by WorldTribune Staff, June 27, 2021
The elitists who attend Brandeis University have been triggered by words they have deemed oppressive.
Students at the private Massachusetts university have compiled an “Oppressive Language List” which was published on the university’s website. The list encourages the university community to stop using terms “that may hurt those who have experienced violence.”
“Congressman”, “freshman,” and “policeman” are not to be used lest you be labeled a violent enemy of gender inclusiveness.
Rule of thumb, don’t use words that end in “man.”
The Brandeis students’ rule of thumb is that you can’t use the term “rule of thumb.” It can be replaced with “general rule” because, according to the Oppressive Language List, rule of thumb allegedly “comes from an old British law allowing men to beat their wives with sticks no wider than their thumb.”
The UK’s Daily Mail pointed out: “This is another spurious etymological interpretation which has been wrongly attached to the phrase by myth and rumor. The precise origins of the phrase are unclear but it is meant in the sense of approximating something using the thumb rather than a specific tool – there is no evidence of a legal application to wife beating. It was first used in print in 1865 by Scottish preacher James Durham who writes: ‘Many profest Christians are like to foolish builders, who build by guess, and by rule of thumb (as we use to speak), and not by Square and Rule.’ ”
The students might consider a walk-in appointment with the Daily Mail to set the record straight.
But, hang on, you can’t say you have a walk-in appointment, because “walk-in” is hate speech against those who can’t walk and is therefore “ableist,” the list contends.
How about we just chill out with all of our walking and non-walking friends and family and have a nice picnic.
Wait. Are you really thinking about having a picnic? Wow, just wow. How very racist of you, according to the Brandeis lexicon.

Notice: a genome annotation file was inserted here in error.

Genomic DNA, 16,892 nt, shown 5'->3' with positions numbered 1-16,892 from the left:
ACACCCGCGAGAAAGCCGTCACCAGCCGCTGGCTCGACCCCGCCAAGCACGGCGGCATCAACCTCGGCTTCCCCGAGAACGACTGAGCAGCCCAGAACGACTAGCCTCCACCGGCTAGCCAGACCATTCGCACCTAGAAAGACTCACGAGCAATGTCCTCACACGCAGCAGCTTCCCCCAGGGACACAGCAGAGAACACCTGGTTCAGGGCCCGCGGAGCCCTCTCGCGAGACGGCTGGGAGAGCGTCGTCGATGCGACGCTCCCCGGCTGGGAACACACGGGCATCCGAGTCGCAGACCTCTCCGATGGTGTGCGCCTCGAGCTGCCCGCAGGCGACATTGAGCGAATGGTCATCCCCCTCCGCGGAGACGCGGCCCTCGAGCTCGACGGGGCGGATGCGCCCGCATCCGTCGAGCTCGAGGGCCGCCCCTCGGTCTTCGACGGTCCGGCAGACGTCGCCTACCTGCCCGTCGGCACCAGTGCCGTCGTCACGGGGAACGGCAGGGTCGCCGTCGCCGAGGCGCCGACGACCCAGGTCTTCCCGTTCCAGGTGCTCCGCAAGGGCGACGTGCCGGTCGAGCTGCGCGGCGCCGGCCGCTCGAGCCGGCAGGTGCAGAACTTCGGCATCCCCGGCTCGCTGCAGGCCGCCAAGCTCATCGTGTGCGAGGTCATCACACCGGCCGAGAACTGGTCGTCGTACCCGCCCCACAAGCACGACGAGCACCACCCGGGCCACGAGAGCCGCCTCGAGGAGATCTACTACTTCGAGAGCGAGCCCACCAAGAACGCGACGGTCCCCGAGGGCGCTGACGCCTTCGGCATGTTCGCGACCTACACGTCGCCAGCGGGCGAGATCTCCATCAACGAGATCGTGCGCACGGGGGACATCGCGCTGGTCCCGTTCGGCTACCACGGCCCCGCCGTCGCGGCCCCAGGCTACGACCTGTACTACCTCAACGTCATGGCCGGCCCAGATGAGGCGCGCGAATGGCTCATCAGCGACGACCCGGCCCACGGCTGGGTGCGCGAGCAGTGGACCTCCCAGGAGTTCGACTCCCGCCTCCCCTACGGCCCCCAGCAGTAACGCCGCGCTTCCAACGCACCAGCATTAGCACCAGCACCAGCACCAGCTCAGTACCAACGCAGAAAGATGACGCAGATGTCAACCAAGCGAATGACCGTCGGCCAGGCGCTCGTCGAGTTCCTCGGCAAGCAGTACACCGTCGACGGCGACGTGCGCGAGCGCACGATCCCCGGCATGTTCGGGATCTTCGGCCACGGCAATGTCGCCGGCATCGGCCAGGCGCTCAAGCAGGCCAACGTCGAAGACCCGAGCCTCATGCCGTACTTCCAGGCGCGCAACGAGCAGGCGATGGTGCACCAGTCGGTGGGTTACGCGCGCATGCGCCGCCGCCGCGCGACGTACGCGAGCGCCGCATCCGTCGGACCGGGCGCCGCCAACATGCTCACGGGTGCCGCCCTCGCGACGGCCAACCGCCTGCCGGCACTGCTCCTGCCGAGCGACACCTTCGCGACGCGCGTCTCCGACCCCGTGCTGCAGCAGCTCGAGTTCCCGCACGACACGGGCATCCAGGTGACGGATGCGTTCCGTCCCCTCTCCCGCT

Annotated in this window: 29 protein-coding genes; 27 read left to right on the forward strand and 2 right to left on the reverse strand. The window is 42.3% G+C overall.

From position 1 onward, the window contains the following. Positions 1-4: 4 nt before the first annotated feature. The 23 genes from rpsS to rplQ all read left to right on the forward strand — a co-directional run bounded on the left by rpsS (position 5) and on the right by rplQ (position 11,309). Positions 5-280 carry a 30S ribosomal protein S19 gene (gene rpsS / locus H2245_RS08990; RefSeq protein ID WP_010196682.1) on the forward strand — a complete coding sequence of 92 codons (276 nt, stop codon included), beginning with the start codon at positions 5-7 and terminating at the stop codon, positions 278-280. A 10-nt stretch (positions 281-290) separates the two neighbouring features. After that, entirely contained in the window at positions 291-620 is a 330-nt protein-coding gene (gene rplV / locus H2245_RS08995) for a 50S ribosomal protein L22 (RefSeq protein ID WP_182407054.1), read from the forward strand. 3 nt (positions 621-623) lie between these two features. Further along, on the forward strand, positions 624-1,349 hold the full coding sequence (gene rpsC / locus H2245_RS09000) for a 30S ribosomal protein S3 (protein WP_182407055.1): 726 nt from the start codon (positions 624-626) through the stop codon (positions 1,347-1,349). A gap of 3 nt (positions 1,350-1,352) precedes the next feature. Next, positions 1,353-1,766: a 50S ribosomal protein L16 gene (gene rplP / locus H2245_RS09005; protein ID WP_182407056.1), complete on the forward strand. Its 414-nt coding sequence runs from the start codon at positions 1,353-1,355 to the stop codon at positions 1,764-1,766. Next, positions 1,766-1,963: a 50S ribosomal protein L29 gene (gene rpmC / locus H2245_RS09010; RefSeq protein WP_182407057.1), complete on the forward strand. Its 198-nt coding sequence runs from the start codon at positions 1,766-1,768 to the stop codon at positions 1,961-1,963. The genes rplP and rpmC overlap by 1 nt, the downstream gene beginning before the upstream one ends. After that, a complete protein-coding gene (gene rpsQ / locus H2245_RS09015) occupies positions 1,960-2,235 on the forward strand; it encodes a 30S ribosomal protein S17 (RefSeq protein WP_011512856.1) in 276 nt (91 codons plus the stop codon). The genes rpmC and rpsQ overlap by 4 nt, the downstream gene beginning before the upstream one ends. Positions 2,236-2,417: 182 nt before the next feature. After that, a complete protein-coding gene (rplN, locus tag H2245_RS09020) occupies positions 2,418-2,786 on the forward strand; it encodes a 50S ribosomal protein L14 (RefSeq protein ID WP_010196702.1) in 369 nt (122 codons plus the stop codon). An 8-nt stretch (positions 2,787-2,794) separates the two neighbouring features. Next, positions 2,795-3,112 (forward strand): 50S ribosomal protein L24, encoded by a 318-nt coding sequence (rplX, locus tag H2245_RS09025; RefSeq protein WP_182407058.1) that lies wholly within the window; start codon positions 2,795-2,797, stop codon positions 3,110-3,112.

A list entry suggests “outdoor eating” as an alternative to “picnic,” because “picnic” has been “associated with lynchings of black people,”
“What is strange is that while the word ‘picnic’ is suggested for censorship, because it evokes, in some persons, lynchings of black persons in the U.S., the word ‘lynching’ is not itself censored,” author Joyce Carol Oates tweeted.
“What sort of punishment is doled out for a faculty member who utters the word ‘picnic’ at Brandeis? — or the phrase ‘trigger warning’? loss of tenure, public flogging, self-flagellation?” added Oates, an acclaimed novelist and visiting professor at the University of California, Berkeley.
While “reading” and “comprehending” are not on the list, some of the students at Brandeis may believe that attempting to do what those words means is oppressive.
The word “picnic” is actually derived from the French “pique-nique,” originally used to describe the taking of one’s own wine to a meal, which later evolved to encompass the sharing of food outdoors and began being used in England in the 18th century, the Daily Mail noted, adding “the word picnic itself is not derogatory and has no intrinsic links to slavery, lynchings or racism.”
Brandeis spokeswoman Julie Jette released a statement saying the list was developed by students who have “noted that many people who have experienced violence may be further harmed by the language others use in speaking with them,” the New York Post reported.
Oh, and don’t dare say these fragile elitists have been triggered. “Trigger warning” is on the list because, of course, leftists equate “trigger” with guns and guns are responsible for violence, not people. They suggest an alternative, “content note.”
Having been triggered by the above, we’ll just wrap this up without a “content note.”